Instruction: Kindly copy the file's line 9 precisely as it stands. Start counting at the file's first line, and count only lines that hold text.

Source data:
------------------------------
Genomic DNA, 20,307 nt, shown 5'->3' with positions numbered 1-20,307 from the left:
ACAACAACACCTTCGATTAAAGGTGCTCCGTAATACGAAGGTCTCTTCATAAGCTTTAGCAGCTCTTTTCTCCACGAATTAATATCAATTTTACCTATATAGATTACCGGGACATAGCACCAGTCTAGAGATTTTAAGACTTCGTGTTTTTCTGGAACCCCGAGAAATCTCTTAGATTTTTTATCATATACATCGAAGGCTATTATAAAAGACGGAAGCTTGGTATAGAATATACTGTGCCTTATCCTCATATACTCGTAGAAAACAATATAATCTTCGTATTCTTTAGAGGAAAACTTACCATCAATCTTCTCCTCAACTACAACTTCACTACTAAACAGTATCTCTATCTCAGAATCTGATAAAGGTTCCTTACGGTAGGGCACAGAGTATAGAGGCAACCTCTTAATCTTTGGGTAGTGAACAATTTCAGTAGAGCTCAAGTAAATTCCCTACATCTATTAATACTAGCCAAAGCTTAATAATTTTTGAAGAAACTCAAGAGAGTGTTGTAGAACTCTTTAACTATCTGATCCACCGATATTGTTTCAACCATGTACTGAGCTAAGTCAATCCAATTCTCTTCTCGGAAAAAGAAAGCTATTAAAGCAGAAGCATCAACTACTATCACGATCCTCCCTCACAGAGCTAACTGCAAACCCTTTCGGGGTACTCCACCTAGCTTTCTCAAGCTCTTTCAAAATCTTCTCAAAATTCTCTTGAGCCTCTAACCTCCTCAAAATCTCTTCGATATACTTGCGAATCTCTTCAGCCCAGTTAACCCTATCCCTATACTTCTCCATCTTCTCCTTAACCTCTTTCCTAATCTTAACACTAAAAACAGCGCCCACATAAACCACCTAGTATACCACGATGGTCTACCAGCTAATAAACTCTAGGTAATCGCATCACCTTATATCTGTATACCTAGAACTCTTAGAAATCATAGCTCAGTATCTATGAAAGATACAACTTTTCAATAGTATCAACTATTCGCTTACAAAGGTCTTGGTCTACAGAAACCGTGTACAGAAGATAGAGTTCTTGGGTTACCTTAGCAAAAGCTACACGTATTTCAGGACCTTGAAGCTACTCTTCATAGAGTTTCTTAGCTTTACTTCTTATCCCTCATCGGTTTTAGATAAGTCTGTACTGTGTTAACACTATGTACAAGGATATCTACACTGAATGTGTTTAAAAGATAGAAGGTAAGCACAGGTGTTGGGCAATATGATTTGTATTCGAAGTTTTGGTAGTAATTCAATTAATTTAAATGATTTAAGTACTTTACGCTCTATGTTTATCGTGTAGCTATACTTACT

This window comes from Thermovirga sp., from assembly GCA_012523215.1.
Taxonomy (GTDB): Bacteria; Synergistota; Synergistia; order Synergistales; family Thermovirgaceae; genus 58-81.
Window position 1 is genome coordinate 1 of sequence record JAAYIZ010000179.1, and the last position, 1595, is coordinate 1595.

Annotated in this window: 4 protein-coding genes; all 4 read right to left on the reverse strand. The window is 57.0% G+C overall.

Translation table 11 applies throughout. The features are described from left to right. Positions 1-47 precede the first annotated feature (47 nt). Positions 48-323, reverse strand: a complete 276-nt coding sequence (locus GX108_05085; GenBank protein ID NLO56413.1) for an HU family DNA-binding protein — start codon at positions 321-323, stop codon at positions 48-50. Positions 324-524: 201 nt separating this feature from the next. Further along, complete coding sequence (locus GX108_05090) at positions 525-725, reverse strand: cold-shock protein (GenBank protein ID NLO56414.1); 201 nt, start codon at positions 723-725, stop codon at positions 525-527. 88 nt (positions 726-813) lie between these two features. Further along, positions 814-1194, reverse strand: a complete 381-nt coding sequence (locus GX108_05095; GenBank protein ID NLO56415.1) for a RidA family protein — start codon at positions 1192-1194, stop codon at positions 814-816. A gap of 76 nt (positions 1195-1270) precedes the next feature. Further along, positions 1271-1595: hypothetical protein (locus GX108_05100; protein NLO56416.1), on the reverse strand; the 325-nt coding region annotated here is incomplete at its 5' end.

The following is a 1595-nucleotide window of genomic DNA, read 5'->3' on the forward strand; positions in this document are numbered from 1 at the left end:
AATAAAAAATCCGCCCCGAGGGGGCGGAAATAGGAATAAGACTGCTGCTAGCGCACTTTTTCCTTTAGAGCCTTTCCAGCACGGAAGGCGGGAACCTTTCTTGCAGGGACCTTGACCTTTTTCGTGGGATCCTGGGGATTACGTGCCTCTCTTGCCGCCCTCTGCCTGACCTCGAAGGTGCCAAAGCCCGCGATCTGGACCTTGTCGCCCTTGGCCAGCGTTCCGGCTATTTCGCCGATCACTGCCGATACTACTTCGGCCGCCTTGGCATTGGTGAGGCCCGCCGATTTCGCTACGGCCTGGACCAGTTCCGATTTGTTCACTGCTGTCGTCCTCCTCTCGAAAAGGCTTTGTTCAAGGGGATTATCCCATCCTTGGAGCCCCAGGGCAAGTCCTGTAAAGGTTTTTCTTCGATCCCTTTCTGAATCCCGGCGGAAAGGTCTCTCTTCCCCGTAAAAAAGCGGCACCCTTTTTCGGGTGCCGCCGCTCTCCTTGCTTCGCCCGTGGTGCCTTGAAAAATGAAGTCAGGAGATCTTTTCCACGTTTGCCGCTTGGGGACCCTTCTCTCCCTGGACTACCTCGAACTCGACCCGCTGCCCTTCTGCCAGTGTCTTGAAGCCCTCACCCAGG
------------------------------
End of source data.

AATAAAAAATCCGCCCCGAGGGGGCGGAAATAGGAATAAGACTGCTGCTAGCGCACTTTTTCCTTTAGAGCCTTTCCAGCACGGAAGGCGGGAACCTTTCTTGCAGGGACCTTGACCTTTTTCGTGGGATCCTGGGGATTACGTGCCTCTCTTGCCGCCCTCTGCCTGACCTCGAAGGTGCCAAAGCCCGCGATCTGGACCTTGTCGCCCTTGGCCAGCGTTCCGGCTATTTCGCCGATCACTGCCGATACTACTTCGGCCGCCTTGGCATTGGTGAGGCCCGCCGATTTCGCTACGGCCTGGACCAGTTCCGATTTGTTCACTGCTGTCGTCCTCCTCTCGAAAAGGCTTTGTTCAAGGGGATTATCCCATCCTTGGAGCCCCAGGGCAAGTCCTGTAAAGGTTTTTCTTCGATCCCTTTCTGAATCCCGGCGGAAAGGTCTCTCTTCCCCGTAAAAAAGCGGCACCCTTTTTCGGGTGCCGCCGCTCTCCTTGCTTCGCCCGTGGTGCCTTGAAAAATGAAGTCAGGAGATCTTTTCCACGTTTGCCGCTTGGGGACCCTTCTCTCCCTGGACTACCTCGAACTCGACCCGCTGCCCTTCTGCCAGTGTCTTGAAGCCCTCACCCAGG